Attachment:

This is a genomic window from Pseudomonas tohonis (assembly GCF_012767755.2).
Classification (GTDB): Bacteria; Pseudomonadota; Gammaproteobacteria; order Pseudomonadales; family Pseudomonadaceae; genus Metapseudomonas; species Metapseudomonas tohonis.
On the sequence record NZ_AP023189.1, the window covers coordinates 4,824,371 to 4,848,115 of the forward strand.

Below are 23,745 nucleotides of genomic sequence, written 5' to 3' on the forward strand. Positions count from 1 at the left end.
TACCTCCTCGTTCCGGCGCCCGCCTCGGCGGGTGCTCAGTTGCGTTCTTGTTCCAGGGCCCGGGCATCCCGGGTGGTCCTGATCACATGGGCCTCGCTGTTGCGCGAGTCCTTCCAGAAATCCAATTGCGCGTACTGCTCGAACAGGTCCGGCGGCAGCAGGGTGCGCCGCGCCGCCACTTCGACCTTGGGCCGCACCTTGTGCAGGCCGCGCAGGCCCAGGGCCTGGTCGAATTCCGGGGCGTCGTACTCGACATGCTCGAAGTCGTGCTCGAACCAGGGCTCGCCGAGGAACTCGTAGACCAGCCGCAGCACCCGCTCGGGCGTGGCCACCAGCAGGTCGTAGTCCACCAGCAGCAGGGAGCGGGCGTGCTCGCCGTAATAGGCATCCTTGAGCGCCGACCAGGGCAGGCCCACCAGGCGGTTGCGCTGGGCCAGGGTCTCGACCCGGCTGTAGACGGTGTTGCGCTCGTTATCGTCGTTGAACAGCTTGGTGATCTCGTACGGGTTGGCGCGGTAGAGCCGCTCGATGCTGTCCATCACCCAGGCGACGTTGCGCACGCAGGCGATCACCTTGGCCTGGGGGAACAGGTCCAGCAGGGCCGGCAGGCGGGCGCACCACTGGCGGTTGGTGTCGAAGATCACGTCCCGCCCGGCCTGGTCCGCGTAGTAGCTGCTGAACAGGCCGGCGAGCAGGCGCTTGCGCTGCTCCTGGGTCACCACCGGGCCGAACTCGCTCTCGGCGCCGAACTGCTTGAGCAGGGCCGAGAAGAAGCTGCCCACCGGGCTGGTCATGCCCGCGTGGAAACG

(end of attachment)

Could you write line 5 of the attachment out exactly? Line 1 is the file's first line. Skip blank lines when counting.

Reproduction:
TACCTCCTCGTTCCGGCGCCCGCCTCGGCGGGTGCTCAGTTGCGTTCTTGTTCCAGGGCCCGGGCATCCCGGGTGGTCCTGATCACATGGGCCTCGCTGTTGCGCGAGTCCTTCCAGAAATCCAATTGCGCGTACTGCTCGAACAGGTCCGGCGGCAGCAGGGTGCGCCGCGCCGCCACTTCGACCTTGGGCCGCACCTTGTGCAGGCCGCGCAGGCCCAGGGCCTGGTCGAATTCCGGGGCGTCGTACTCGACATGCTCGAAGTCGTGCTCGAACCAGGGCTCGCCGAGGAACTCGTAGACCAGCCGCAGCACCCGCTCGGGCGTGGCCACCAGCAGGTCGTAGTCCACCAGCAGCAGGGAGCGGGCGTGCTCGCCGTAATAGGCATCCTTGAGCGCCGACCAGGGCAGGCCCACCAGGCGGTTGCGCTGGGCCAGGGTCTCGACCCGGCTGTAGACGGTGTTGCGCTCGTTATCGTCGTTGAACAGCTTGGTGATCTCGTACGGGTTGGCGCGGTAGAGCCGCTCGATGCTGTCCATCACCCAGGCGACGTTGCGCACGCAGGCGATCACCTTGGCCTGGGGGAACAGGTCCAGCAGGGCCGGCAGGCGGGCGCACCACTGGCGGTTGGTGTCGAAGATCACGTCCCGCCCGGCCTGGTCCGCGTAGTAGCTGCTGAACAGGCCGGCGAGCAGGCGCTTGCGCTGCTCCTGGGTCACCACCGGGCCGAACTCGCTCTCGGCGCCGAACTGCTTGAGCAGGGCCGAGAAGAAGCTGCCCACCGGGCTGGTCATGCCCGCGTGGAAACG